When it comes to decisions about charitable giving, it’s less like “Father Knows Best” or “Leave It To Beaver” and more like “Friday Night Lights” or “The Cosby Show.” Women are at least equal partners — or the sole decision-makers — among high net-worth individuals, according to a study released today.
The 2011 Study of High Net Worth Women’s Philanthropy and The Impact of Women’s Giving Networks, by the Center on Philanthropy (CoP) at Indiana University details differences and similarities between men and women about their motivations and influences on charitable contributions.
What influences the giving decisions by high net-worth men and women is an area where donors sometimes part ways. Almost 82 percent of females cited a personal experience with an organization as an influence compared to only 73 percent of men. A wider gap was found with an organization’s communication of impact, where more than 46 percent of women said it was an influence but only 32 percent of men. Similar responses among the genders were an organization’s connection to them, their family or friends (about 73 percent) and their own or public knowledge of an organization (about 70 percent).
More than 14 percent of men and 10 percent of women said they make separate decisions about donations. Almost 39 percent of women said they alone decide, compared to 43 percent of men. Joint decisions were recorded among 48 percent of women and 41 percent of men, according to the study, sponsored by Bank of America Merrill Lynch.
Men and women differed significantly among half of the 14 factors — including five of the top six overall — that motivate high net-worth individuals to give.
The study compares the 2010 survey of men and women, and includes a new survey of the American Red Cross Tiffany Circle. The circle is an eight-chapter pilot launched in 2007 that includes women leaders and philanthropists who give $10,000 or more annually to their local Red Cross chapters. Last year, the study asked 800 respondents in the U.S. whose household income was greater than $200,000 and/or net worth was at least $1 million (excluding the value of their primary residence).
There’s a growing visibility of women’s giving networks, according to Una Osili, the CoP’s director of research. “Women involved in networks have the potential to increase their giving and engagement with nonprofits more broadly,” she said. There’s not as much evidence that men are responding to or are seeing the need for such networks, she said.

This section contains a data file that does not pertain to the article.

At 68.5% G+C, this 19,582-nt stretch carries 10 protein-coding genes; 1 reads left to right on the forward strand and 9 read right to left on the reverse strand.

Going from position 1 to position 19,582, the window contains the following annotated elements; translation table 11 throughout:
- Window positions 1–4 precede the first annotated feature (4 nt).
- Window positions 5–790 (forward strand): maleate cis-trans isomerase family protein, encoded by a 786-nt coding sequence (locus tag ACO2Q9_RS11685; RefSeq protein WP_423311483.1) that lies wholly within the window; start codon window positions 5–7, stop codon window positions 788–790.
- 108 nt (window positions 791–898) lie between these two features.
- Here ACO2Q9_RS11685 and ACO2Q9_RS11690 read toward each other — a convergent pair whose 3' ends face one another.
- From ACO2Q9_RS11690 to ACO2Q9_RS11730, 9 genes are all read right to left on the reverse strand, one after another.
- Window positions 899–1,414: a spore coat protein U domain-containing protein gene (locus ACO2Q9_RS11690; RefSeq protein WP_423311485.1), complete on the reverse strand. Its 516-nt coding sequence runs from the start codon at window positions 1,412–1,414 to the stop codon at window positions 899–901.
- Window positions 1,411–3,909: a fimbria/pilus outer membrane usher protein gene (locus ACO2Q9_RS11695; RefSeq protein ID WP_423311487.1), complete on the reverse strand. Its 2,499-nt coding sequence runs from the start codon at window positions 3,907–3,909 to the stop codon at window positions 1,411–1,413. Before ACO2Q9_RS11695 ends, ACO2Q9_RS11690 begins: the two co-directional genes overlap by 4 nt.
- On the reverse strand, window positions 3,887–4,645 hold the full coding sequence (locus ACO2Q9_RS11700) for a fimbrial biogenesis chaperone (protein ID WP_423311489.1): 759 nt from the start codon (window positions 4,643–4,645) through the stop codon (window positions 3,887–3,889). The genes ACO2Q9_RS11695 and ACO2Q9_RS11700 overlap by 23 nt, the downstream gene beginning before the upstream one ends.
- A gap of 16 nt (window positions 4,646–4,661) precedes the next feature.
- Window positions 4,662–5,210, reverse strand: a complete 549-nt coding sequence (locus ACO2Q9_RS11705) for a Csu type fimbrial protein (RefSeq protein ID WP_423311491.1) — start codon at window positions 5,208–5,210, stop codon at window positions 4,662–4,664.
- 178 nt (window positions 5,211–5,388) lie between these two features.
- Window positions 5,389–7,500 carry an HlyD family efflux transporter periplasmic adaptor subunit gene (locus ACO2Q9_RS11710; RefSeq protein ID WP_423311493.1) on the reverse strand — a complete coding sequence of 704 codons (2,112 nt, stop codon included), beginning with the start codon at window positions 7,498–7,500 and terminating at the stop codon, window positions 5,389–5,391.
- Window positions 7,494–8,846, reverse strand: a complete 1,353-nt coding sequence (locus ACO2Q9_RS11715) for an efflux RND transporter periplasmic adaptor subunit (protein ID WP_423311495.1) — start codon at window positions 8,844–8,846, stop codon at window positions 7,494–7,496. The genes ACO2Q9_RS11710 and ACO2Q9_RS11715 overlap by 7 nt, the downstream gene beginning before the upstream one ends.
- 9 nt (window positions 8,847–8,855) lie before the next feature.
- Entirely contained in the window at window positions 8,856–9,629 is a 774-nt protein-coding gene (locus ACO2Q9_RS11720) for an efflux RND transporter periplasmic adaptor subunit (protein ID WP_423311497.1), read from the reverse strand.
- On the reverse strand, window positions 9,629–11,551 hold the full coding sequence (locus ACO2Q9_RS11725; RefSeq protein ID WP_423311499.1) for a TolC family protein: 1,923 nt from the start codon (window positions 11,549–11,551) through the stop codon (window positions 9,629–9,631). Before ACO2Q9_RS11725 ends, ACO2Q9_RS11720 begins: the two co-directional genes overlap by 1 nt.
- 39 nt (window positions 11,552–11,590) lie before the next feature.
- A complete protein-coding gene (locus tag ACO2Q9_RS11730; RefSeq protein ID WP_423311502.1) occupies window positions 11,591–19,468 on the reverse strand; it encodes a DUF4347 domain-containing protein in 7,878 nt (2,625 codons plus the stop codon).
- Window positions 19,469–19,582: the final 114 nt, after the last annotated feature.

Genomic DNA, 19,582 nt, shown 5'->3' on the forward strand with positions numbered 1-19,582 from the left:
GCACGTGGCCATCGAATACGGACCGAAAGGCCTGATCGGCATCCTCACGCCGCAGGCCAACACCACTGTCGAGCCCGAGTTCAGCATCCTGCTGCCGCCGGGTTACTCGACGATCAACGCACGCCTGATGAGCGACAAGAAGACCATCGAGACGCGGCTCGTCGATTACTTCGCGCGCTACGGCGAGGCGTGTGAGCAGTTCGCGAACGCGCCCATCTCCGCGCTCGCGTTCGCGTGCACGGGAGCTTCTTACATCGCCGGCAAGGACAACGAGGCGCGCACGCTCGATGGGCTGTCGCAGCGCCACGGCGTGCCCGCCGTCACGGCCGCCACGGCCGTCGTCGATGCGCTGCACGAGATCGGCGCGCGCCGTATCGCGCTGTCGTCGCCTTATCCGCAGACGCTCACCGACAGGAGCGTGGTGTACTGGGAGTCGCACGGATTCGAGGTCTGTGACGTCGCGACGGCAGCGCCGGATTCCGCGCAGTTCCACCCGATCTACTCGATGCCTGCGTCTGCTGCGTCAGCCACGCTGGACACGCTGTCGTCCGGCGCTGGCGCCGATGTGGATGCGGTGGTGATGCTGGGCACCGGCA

While men are more likely to support the same organizations or causes each year, women also are more strategic in their giving and more confident that nonprofits can solve the world’s problems. Personal experience with an organization influences their charitable decisions more then men as well.
Charities can use the survey’s findings to tailor their appeals or strategy to develop more meaningful relationships, among both men and women, Osili said.
“Some nonprofits may actually develop multiple engagement opportunities to take advantage of the differences and similarities in genders rather than one homogenous approach,” Osili said, as well as with appeals and donor recognition. Organizations also can learn how to engage both a husband and wife when considering engaging a couple, be it a volunteer opportunity, a donor visit, or in appeals, she said.
The biggest giving factor for both genders was being moved at how a gift can make a difference, but almost 82 percent of women cited that to 71 percent of men. Both genders also found it important giving to an organization that is efficient, but again females came in at almost 81 percent versus men at 69 percent. Giving back to the community was a factor for 78 percent of women but only 63 percent of men.
The only motivation in which men outpolled women was in supporting the same causes or organizations annually, where 68 percent of men said it was a motivation compared to 60 percent of women.
Among the least common motivations between both genders was to further the legacy of others, but it also appeared to be the widest gap between them. About a third of women said it was important but only 16 percent of men did.
Other factors that appeared to vary widely among genders was if they volunteer for an organization (66 percent of women versus 50 percent of men), and to set an example for young people (44 percent versus 25 percent).
Among women who identified themselves as being part of a giving network, the percentages cited for motivations were higher than females who didn’t self-identify. For instance, 87 percent of those in a network said giving back to a community is a motivation, compared to 71 percent of those not in a network.